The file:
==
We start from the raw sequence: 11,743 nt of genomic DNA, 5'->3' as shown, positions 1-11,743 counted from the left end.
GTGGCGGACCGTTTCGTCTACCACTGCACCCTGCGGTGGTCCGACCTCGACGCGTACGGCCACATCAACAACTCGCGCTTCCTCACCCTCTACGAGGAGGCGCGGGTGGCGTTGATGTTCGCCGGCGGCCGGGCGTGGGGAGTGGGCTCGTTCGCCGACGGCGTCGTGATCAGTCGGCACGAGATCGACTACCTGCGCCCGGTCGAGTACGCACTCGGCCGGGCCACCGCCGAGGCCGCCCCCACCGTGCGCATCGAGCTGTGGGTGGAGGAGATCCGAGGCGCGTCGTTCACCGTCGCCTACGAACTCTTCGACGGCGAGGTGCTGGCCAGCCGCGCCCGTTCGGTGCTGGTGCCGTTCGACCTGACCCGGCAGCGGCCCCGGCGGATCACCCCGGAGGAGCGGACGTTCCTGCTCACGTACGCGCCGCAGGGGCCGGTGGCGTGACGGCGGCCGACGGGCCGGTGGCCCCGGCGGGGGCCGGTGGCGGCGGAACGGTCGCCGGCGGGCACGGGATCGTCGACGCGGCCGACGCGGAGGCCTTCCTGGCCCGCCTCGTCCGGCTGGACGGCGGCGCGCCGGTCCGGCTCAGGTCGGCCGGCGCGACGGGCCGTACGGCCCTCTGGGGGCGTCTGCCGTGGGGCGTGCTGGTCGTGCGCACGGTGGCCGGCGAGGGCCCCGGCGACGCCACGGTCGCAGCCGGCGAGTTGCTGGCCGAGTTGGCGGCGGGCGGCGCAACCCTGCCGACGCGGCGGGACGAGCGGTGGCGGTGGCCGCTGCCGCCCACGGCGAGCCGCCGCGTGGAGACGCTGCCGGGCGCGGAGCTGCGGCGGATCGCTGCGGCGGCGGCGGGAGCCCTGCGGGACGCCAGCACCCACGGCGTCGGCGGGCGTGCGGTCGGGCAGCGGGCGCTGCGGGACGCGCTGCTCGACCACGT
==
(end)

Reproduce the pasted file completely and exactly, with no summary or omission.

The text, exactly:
We start from the raw sequence: 11,743 nt of genomic DNA, 5'->3' as shown, positions 1-11,743 counted from the left end.
GTGGCGGACCGTTTCGTCTACCACTGCACCCTGCGGTGGTCCGACCTCGACGCGTACGGCCACATCAACAACTCGCGCTTCCTCACCCTCTACGAGGAGGCGCGGGTGGCGTTGATGTTCGCCGGCGGCCGGGCGTGGGGAGTGGGCTCGTTCGCCGACGGCGTCGTGATCAGTCGGCACGAGATCGACTACCTGCGCCCGGTCGAGTACGCACTCGGCCGGGCCACCGCCGAGGCCGCCCCCACCGTGCGCATCGAGCTGTGGGTGGAGGAGATCCGAGGCGCGTCGTTCACCGTCGCCTACGAACTCTTCGACGGCGAGGTGCTGGCCAGCCGCGCCCGTTCGGTGCTGGTGCCGTTCGACCTGACCCGGCAGCGGCCCCGGCGGATCACCCCGGAGGAGCGGACGTTCCTGCTCACGTACGCGCCGCAGGGGCCGGTGGCGTGACGGCGGCCGACGGGCCGGTGGCCCCGGCGGGGGCCGGTGGCGGCGGAACGGTCGCCGGCGGGCACGGGATCGTCGACGCGGCCGACGCGGAGGCCTTCCTGGCCCGCCTCGTCCGGCTGGACGGCGGCGCGCCGGTCCGGCTCAGGTCGGCCGGCGCGACGGGCCGTACGGCCCTCTGGGGGCGTCTGCCGTGGGGCGTGCTGGTCGTGCGCACGGTGGCCGGCGAGGGCCCCGGCGACGCCACGGTCGCAGCCGGCGAGTTGCTGGCCGAGTTGGCGGCGGGCGGCGCAACCCTGCCGACGCGGCGGGACGAGCGGTGGCGGTGGCCGCTGCCGCCCACGGCGAGCCGCCGCGTGGAGACGCTGCCGGGCGCGGAGCTGCGGCGGATCGCTGCGGCGGCGGCGGGAGCCCTGCGGGACGCCAGCACCCACGGCGTCGGCGGGCGTGCGGTCGGGCAGCGGGCGCTGCGGGACGCGCTGCTCGACCACGT